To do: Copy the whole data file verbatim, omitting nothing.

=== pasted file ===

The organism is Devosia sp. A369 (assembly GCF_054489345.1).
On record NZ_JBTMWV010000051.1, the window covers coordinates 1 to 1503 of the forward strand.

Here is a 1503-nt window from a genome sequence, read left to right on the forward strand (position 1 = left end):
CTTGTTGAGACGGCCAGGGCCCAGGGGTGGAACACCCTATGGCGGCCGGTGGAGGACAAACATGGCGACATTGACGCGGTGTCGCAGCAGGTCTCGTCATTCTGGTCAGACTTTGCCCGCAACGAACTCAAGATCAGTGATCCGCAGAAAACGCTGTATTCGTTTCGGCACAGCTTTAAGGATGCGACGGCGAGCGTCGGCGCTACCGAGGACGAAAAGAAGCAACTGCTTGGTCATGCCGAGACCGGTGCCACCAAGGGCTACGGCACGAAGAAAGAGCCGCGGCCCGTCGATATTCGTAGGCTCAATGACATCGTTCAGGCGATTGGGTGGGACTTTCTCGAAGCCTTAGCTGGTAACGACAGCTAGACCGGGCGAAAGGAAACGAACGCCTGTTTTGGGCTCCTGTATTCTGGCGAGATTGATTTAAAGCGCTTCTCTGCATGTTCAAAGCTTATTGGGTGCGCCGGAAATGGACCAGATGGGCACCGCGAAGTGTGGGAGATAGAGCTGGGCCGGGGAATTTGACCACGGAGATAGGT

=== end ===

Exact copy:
The organism is Devosia sp. A369 (assembly GCF_054489345.1).
On record NZ_JBTMWV010000051.1, the window covers coordinates 1 to 1503 of the forward strand.

Here is a 1503-nt window from a genome sequence, read left to right on the forward strand (position 1 = left end):
CTTGTTGAGACGGCCAGGGCCCAGGGGTGGAACACCCTATGGCGGCCGGTGGAGGACAAACATGGCGACATTGACGCGGTGTCGCAGCAGGTCTCGTCATTCTGGTCAGACTTTGCCCGCAACGAACTCAAGATCAGTGATCCGCAGAAAACGCTGTATTCGTTTCGGCACAGCTTTAAGGATGCGACGGCGAGCGTCGGCGCTACCGAGGACGAAAAGAAGCAACTGCTTGGTCATGCCGAGACCGGTGCCACCAAGGGCTACGGCACGAAGAAAGAGCCGCGGCCCGTCGATATTCGTAGGCTCAATGACATCGTTCAGGCGATTGGGTGGGACTTTCTCGAAGCCTTAGCTGGTAACGACAGCTAGACCGGGCGAAAGGAAACGAACGCCTGTTTTGGGCTCCTGTATTCTGGCGAGATTGATTTAAAGCGCTTCTCTGCATGTTCAAAGCTTATTGGGTGCGCCGGAAATGGACCAGATGGGCACCGCGAAGTGTGGGAGATAGAGCTGGGCCGGGGAATTTGACCACGGAGATAGGT